Motion blur

The way our eyes work plays a big role in how our brains interpret a series of images as movement. The persistence of our retina’s vision retains the image formed by the rays of light that touch it. When an object moves quickly, the retina accumulates thousands of intermediate positions, sending an image containing a blur of motion to our brains.

Whether you are playing a sequence of images, a video file, or a composition, an animation on a screen is ultimately just a succession of still images. In order for our brain to interpret it as movement and not as a series of independent images, we must keep in mind two important parameters:

  • Frame rate: at less than a dozen images per second, the brain struggles to correlate images with each other to perceive movement. The higher the frame rate, the smoother the animation will look.
  • Motion blur: in order to help our brains better understand an object’s movement, Autograph can simulate a motion blur similar to the one created by our retinas. This blur makes an animation more visually fluid, without increasing the frame rate.

Layer motion blur in Autograph is calculated in order to obtain a realistic result, whatever the type of transformation or distortion, or the color variations of the content. Rather than accumulating additional intermediate frames, Autograph disperses the pixels over time along the layer’s trajectory.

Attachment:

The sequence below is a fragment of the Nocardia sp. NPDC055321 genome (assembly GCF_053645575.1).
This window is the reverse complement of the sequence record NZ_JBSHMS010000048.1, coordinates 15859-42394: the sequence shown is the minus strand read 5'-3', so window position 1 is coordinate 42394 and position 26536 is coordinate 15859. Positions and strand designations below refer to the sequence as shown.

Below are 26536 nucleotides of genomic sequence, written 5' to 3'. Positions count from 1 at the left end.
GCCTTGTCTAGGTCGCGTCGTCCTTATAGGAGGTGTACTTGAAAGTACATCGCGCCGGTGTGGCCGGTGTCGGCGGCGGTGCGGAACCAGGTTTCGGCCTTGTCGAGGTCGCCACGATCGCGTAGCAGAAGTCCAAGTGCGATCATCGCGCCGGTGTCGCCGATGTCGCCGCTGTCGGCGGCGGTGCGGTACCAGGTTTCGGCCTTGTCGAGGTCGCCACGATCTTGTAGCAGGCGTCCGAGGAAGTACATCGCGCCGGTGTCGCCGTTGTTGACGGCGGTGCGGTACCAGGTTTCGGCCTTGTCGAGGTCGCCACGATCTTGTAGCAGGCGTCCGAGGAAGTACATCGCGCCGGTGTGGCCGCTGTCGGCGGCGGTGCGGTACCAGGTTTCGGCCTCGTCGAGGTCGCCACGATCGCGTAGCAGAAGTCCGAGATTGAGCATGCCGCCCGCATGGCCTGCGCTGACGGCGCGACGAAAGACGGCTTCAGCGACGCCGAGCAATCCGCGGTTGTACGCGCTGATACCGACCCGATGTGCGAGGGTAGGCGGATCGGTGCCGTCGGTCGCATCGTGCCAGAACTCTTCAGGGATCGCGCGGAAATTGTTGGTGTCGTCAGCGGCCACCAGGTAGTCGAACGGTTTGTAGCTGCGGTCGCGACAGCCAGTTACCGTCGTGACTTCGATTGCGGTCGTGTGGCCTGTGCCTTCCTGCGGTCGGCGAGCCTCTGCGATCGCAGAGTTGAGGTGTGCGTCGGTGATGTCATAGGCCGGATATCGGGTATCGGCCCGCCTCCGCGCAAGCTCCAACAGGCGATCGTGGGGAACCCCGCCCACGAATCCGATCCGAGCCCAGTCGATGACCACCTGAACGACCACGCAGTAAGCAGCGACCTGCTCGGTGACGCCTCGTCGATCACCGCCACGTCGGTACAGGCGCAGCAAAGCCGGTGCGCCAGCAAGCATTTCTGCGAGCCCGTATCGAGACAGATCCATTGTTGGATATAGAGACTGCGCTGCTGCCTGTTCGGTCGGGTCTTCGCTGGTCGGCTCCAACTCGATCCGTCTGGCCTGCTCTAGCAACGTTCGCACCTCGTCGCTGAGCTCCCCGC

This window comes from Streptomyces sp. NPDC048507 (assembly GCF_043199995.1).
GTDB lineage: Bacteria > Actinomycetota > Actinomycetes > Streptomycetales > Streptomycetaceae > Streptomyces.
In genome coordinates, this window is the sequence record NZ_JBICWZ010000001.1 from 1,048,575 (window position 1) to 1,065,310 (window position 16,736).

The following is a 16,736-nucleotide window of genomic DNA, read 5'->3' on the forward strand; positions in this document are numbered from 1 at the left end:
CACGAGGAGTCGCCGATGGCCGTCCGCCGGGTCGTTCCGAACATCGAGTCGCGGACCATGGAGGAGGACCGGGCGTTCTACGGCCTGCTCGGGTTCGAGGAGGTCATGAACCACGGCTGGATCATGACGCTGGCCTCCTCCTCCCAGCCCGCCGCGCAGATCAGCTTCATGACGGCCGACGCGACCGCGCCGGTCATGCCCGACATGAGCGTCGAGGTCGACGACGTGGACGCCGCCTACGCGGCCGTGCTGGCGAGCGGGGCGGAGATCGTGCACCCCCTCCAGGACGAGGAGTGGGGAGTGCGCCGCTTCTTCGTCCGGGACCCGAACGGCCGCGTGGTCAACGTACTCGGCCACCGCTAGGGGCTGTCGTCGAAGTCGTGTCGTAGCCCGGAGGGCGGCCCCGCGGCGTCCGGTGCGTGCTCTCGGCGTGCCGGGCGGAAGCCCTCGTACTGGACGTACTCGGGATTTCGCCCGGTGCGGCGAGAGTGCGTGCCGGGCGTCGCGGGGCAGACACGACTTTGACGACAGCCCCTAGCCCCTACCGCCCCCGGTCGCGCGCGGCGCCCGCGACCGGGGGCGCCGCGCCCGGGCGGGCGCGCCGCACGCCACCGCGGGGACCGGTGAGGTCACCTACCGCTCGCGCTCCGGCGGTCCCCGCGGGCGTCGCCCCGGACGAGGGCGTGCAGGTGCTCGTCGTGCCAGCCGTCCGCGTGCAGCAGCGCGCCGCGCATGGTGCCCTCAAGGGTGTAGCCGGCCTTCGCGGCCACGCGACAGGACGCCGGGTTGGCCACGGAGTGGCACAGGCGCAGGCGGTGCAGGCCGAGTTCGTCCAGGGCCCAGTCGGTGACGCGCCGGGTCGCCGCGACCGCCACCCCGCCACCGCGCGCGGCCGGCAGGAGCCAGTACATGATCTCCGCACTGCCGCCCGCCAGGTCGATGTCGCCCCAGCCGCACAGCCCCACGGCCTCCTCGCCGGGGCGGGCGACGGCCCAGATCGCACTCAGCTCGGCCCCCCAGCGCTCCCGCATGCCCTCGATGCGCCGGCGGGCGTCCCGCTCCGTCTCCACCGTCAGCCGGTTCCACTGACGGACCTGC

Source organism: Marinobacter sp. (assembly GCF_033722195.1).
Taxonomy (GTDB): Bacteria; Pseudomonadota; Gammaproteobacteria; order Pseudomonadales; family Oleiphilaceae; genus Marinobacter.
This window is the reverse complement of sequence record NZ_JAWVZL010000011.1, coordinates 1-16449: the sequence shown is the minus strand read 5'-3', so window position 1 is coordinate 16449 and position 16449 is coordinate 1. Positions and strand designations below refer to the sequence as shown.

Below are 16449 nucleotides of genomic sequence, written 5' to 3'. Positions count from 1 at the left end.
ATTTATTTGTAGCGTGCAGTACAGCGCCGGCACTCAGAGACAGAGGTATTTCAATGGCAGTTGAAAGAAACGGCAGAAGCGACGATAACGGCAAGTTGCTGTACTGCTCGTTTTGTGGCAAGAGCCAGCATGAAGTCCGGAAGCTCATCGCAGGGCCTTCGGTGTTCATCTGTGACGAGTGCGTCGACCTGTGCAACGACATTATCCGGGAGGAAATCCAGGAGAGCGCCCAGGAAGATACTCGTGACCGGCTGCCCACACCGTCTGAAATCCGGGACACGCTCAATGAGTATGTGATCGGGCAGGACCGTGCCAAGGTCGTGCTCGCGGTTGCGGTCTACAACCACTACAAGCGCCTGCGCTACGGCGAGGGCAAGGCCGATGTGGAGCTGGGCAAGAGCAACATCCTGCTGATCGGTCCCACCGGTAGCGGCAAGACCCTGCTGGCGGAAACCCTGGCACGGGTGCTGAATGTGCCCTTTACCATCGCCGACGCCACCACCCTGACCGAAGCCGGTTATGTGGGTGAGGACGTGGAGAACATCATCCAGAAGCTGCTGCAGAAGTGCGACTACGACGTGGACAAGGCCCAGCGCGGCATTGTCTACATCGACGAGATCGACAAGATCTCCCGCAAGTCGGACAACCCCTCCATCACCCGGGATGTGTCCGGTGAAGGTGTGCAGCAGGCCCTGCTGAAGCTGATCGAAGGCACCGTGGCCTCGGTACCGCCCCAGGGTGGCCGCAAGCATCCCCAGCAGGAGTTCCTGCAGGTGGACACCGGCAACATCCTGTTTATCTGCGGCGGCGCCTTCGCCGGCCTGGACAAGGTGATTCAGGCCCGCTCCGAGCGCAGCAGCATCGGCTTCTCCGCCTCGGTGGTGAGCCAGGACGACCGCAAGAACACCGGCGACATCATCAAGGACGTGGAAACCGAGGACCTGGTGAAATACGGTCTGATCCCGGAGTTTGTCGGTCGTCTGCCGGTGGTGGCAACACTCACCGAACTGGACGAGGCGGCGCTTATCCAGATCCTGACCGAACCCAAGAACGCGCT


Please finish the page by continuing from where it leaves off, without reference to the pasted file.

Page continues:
The temporal accumulation of these pixels will be more or less depending on the Quality parameter:

  • Setting this value to 0 turns off the Motion Blur
  • Using a low value will spread few pixels, resulting in a grainy blur
  • Using a high value will spread more pixels, increasing the quality and producing a more uniform blur


Shutter Angle defines the length of the blur along the path:

  • A low value will produce a short blur
  • A high value will produce a long blur


This value is expressed in degrees, similar to the value used by film cameras. To understand this value and the difference between Shutter Angle and Shutter Speed, please read the Left Angle Academy article, on this topic.